Well, not exactly that kind of faith. I’m talking about bicycles, and the faith we have in them to get us where we’re going.
Now, it isn’t unusual to be wary after you build your first bicycle, getting atop a saddle that you hope you secured to a seatpost, that you hope is tightly installed into the frame, that you hope has a pair of wheels and brakes securely fastened onto it. I built up a bicycle for the Mrs. one year and on its maiden voyage, the crank arm fell off mid-ride and the attach bolt rolled off to parts unknown. This was of course, my fault, and her complete faith in my abilities to assemble a bicycle was a little shaken thereafter. I’ve since made it a point to double-check every fastener before a ride, but we all make mistakes. [Ed. note: sorry about that!]
The other day, I was riding the Avon and had got a flat tire from a rather long (and unexpected) nail on the bike path, and had to make the trek home on foot, pushing the bike alongside me. Do I carry a patch kit with me always? Not if I’m just going about town, because I’d rather fix problems in the comfort of my own garage versus the side of the road. And really, I don’t get flats all that often, so it wasn’t a big deal. I got home, found the hole in the tube, and after some directed scuffing, firmly applied the patch.
I wasn’t convinced it was going to hold, however. It was a glue-less patch, and prior experience with them had proven them to be less than adequate. So with trepidation, I pumped up the tire, listened for any escaping air, and was satisfied with the patch job.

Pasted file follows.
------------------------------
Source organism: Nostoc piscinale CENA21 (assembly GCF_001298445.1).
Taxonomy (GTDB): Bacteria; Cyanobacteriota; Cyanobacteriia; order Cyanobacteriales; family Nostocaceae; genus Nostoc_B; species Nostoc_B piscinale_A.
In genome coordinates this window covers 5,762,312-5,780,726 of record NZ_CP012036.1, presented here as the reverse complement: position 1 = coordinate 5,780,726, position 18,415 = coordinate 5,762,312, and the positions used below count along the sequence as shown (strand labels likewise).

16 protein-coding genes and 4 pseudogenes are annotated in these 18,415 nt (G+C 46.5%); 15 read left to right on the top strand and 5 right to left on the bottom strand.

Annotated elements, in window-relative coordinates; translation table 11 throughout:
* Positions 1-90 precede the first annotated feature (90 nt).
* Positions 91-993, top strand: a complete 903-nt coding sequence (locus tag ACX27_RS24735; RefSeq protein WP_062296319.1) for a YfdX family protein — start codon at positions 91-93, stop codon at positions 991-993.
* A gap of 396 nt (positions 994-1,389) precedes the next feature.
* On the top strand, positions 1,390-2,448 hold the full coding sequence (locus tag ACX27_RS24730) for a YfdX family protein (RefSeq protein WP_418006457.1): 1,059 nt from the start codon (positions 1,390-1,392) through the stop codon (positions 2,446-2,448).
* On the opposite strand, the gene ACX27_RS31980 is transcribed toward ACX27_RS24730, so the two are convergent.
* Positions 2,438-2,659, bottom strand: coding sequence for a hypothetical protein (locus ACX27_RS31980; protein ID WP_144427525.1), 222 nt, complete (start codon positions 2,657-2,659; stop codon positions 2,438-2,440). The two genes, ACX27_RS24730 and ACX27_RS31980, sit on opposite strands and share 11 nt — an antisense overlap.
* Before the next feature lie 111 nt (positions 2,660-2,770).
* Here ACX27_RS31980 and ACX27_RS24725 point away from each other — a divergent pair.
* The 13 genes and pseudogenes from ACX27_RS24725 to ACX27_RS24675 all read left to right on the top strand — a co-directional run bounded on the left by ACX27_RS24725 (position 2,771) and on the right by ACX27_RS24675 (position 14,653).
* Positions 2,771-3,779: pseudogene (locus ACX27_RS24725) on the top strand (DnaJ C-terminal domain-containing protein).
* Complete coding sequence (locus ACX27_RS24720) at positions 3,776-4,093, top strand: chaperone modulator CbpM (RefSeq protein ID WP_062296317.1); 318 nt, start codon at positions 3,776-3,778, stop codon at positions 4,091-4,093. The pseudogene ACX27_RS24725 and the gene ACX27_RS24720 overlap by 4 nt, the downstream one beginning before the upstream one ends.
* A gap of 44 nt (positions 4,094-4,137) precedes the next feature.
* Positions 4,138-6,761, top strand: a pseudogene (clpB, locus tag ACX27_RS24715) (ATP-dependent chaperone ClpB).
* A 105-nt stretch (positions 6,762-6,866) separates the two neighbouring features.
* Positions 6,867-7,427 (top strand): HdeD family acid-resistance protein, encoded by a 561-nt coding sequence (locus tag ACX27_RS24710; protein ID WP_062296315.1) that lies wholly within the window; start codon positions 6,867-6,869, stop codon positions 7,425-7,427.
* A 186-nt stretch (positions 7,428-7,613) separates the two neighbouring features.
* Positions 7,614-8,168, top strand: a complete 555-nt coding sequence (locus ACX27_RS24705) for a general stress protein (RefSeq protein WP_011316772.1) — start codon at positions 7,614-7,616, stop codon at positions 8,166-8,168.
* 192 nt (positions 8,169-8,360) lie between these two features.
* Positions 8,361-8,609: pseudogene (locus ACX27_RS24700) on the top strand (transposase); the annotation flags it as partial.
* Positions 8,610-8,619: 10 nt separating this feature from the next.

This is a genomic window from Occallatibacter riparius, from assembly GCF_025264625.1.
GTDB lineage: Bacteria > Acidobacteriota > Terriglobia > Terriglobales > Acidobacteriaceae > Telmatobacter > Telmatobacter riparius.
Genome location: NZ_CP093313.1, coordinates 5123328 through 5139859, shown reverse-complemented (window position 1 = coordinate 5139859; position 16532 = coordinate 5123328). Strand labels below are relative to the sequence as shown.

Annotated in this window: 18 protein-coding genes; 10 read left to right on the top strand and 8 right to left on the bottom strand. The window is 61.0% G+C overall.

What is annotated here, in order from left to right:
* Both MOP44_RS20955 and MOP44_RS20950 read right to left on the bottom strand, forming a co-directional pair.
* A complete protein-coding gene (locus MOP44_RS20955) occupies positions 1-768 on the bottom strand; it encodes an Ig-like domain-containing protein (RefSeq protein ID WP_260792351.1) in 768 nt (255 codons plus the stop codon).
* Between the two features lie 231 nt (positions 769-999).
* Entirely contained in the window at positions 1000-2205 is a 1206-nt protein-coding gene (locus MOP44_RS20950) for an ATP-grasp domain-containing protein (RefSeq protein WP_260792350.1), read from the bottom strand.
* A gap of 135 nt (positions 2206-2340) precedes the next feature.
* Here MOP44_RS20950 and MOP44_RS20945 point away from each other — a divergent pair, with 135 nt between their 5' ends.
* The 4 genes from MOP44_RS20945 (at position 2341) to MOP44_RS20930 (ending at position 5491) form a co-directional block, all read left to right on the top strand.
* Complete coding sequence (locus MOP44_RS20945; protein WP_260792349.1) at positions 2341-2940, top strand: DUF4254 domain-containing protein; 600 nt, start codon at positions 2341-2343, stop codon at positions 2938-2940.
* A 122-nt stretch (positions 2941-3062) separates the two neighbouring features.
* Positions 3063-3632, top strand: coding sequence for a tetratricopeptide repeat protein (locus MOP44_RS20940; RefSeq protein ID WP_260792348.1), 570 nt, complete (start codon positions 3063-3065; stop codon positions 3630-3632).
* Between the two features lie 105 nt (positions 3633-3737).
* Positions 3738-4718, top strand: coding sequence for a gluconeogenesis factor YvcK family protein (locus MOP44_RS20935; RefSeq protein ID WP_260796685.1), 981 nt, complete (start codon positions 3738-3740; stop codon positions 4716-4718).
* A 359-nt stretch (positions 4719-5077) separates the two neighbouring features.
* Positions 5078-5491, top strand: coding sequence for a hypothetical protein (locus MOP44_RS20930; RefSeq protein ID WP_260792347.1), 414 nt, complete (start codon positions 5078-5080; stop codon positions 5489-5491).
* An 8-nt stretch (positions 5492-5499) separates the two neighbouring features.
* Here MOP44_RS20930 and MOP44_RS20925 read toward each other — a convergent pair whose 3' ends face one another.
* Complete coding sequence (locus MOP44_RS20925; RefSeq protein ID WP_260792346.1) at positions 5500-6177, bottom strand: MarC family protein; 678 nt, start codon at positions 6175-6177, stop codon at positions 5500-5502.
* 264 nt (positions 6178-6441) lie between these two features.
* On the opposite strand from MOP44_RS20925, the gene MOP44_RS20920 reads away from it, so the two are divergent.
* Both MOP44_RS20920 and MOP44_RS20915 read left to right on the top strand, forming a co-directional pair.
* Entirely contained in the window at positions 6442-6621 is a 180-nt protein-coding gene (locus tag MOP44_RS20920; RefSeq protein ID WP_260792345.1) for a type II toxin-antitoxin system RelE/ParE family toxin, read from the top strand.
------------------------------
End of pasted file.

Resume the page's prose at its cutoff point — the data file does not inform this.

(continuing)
Fast forward a few more days, and it was time again to go to the grocery store. I was really hesitant to take the Avon because of the previous flat, but they say if you fall off of a horse, you have to get back on. Or, lightning never strikes the same place twice. Or anything to that effect, really. So I inflated the tire to full pressure, listened again for a leak, and then took it out down the road and back on a test run. No problems. See? I thought. Have a little faith in yourself.
I proceeded on to the grocery store, my fear of a flat dissipating with every revolution of the wheel. I stopped to take some pictures, got back on, still no problems. The Avon rolled on, smoothly and delightfully, down the avenues basked in sunlight. I took a deep breath and nodded my head in satisfaction. Finally, I arrived at the grocery store, parked the bike, and went inside.
Now, if the story had ended here, I would have said that I learned a little bit about challenging expectations that day. That, in spite of past problems, sometimes you have to take a risk to be rewarded with some self-confidence; you’ve got to have a little faith.
But it doesn’t.
Exiting the grocery store, hands full of sundries, I unload them into the rear basket and flip back the kickstand only to find the rear tire completely und utterly deflated. Again. Just great, I said. Why on Earth it decided to hold it together until I had a bunch of groceries to bring home, I will never know. Even deflating at some point along the way would have been more convenient than pushing this thing through the parking lot and back onto the bike path.
So I learned something else that day: mainly, glue-less patches are a waste of time and I’m done with them. But I also learned that while blind faith may indeed get you somewhere, it might not get you back home.
- Bicyclist Abroad